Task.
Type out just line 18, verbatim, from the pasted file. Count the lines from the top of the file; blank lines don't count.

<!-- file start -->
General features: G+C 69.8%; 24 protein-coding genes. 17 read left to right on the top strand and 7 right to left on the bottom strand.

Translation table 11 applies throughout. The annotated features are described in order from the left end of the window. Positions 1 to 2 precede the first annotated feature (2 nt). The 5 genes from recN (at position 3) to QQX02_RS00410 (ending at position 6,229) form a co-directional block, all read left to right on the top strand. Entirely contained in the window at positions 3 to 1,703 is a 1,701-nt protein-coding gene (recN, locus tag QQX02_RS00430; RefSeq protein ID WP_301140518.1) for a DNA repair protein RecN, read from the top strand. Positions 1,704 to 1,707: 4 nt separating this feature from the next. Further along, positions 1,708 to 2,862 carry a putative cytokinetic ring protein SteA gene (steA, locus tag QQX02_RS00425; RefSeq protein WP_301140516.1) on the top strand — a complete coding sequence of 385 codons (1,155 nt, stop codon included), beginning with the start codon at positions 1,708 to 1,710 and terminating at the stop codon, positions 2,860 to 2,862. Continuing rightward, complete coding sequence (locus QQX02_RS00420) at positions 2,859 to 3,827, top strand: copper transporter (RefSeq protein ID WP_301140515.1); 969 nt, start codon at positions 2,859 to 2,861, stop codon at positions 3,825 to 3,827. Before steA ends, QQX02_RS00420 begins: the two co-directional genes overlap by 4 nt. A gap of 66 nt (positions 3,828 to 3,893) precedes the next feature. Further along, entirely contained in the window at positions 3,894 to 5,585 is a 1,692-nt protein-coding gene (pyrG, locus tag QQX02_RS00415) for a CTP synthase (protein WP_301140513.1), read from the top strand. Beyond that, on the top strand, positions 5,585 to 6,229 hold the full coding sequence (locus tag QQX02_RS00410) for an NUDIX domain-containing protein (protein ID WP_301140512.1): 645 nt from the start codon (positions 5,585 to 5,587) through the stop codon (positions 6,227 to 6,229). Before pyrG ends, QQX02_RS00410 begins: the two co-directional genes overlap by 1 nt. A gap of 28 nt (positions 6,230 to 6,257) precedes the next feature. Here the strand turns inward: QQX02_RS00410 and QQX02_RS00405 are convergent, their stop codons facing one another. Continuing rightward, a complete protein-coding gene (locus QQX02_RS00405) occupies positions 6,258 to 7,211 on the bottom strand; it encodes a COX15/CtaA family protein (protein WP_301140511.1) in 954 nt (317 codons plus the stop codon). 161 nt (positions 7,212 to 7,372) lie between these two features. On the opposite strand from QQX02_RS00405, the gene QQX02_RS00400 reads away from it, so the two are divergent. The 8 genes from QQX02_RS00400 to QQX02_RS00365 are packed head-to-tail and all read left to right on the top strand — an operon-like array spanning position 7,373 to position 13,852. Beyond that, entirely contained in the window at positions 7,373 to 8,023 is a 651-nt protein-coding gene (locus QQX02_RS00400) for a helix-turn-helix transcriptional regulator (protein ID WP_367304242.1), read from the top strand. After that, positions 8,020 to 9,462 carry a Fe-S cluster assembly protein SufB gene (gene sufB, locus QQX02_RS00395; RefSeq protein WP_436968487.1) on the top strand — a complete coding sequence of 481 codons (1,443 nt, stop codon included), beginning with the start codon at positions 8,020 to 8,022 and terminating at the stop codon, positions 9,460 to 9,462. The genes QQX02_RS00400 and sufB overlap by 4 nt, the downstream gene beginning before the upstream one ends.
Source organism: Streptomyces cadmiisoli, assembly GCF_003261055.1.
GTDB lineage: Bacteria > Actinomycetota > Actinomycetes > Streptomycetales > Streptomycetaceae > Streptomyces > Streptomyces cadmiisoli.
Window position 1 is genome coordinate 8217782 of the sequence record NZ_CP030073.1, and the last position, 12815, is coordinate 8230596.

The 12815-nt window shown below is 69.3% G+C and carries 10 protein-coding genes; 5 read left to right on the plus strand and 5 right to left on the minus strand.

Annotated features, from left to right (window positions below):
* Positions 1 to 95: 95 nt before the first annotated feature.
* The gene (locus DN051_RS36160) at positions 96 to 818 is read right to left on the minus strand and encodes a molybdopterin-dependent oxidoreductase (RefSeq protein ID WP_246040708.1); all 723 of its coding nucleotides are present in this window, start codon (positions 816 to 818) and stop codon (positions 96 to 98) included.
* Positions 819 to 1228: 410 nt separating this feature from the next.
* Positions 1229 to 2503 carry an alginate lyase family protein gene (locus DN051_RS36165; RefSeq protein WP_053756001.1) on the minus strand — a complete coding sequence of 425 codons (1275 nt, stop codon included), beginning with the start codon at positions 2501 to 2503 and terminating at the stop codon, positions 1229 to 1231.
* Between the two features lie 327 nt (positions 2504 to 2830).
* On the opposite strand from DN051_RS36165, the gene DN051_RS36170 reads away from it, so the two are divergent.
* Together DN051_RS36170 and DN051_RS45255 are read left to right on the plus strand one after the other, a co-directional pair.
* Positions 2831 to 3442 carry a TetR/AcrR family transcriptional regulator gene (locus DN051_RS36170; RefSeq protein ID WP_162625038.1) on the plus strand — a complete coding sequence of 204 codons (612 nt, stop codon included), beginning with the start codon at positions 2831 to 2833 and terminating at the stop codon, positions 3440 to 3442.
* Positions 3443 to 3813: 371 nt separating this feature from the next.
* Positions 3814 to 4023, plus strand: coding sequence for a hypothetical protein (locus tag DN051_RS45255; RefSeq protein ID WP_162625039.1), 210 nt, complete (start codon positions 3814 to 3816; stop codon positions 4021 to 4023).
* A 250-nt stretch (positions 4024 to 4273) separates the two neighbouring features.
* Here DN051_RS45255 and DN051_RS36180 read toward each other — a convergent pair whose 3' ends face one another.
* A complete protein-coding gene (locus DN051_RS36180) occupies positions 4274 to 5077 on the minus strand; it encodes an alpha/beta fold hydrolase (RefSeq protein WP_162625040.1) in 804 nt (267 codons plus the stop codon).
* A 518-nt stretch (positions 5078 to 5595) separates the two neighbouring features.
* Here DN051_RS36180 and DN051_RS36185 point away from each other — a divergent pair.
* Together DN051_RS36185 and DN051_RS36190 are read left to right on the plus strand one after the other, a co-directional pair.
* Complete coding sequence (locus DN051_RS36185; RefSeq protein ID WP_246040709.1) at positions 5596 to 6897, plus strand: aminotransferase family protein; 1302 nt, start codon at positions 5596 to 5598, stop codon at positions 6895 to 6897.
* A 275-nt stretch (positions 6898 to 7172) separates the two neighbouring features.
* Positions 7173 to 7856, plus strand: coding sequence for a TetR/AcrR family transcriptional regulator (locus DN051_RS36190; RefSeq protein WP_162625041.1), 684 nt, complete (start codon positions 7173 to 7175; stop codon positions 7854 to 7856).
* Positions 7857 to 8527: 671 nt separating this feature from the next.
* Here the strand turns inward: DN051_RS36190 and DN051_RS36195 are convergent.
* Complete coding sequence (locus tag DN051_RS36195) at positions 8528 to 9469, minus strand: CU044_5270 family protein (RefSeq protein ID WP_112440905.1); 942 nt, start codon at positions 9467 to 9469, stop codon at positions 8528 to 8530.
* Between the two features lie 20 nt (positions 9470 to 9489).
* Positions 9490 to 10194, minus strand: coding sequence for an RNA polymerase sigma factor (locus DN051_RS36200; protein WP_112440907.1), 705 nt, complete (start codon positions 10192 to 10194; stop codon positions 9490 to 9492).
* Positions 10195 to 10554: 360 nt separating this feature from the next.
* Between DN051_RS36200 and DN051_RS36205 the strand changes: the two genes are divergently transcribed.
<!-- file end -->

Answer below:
* A 250-nt stretch (positions 4024 to 4273) separates the two neighbouring features.